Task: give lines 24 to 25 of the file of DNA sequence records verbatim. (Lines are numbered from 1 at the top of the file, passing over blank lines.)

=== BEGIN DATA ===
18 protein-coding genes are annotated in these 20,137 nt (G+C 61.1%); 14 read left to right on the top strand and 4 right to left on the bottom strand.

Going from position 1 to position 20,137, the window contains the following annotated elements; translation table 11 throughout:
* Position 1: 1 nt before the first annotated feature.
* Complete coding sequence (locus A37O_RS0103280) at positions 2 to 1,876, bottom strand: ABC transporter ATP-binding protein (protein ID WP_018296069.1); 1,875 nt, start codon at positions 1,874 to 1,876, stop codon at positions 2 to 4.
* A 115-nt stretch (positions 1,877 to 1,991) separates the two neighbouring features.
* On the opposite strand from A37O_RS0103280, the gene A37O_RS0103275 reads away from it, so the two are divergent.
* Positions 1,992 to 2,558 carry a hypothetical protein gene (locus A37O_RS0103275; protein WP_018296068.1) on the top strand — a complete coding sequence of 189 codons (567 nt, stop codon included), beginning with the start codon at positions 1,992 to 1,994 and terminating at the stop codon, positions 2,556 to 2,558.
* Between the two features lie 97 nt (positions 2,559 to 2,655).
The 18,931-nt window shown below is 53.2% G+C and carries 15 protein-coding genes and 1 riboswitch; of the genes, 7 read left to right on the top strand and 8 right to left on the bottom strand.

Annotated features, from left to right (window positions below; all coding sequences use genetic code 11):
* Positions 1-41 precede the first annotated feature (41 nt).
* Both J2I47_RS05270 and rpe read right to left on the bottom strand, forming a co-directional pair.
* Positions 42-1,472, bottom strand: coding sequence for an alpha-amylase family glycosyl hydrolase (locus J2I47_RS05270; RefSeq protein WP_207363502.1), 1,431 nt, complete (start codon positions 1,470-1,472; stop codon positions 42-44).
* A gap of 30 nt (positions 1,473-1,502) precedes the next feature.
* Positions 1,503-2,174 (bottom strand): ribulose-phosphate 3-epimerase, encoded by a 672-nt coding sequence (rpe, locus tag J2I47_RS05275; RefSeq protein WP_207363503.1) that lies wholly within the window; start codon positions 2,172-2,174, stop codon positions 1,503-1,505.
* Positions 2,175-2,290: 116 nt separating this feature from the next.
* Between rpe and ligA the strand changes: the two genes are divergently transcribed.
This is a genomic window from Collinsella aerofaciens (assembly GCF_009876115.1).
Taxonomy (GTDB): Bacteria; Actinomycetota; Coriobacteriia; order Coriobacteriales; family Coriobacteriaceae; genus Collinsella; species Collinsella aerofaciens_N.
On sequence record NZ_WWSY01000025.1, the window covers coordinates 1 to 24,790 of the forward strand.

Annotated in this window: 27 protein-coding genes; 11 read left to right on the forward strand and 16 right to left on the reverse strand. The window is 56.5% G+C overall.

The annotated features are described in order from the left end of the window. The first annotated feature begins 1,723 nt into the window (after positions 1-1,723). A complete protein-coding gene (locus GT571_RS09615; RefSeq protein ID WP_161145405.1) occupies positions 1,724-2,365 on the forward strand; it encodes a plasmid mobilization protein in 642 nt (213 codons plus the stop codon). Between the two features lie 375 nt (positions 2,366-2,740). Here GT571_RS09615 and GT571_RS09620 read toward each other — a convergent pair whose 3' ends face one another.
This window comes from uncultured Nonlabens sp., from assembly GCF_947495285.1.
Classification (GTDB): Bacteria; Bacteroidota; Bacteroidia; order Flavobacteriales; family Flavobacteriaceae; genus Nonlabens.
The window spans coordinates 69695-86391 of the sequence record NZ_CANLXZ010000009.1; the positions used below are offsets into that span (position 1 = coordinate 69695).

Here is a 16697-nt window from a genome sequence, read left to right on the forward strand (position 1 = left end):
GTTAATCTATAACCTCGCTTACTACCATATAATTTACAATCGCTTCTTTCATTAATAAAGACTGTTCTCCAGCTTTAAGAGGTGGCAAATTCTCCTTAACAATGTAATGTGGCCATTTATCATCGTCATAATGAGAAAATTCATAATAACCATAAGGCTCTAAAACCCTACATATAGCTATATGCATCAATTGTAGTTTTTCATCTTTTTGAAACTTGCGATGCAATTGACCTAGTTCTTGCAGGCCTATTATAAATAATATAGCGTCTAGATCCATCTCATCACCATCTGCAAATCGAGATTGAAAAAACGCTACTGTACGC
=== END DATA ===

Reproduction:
Classification (GTDB): Bacteria; Bacteroidota; Bacteroidia; order Flavobacteriales; family Flavobacteriaceae; genus Nonlabens.
The window spans coordinates 69695-86391 of the sequence record NZ_CANLXZ010000009.1; the positions used below are offsets into that span (position 1 = coordinate 69695).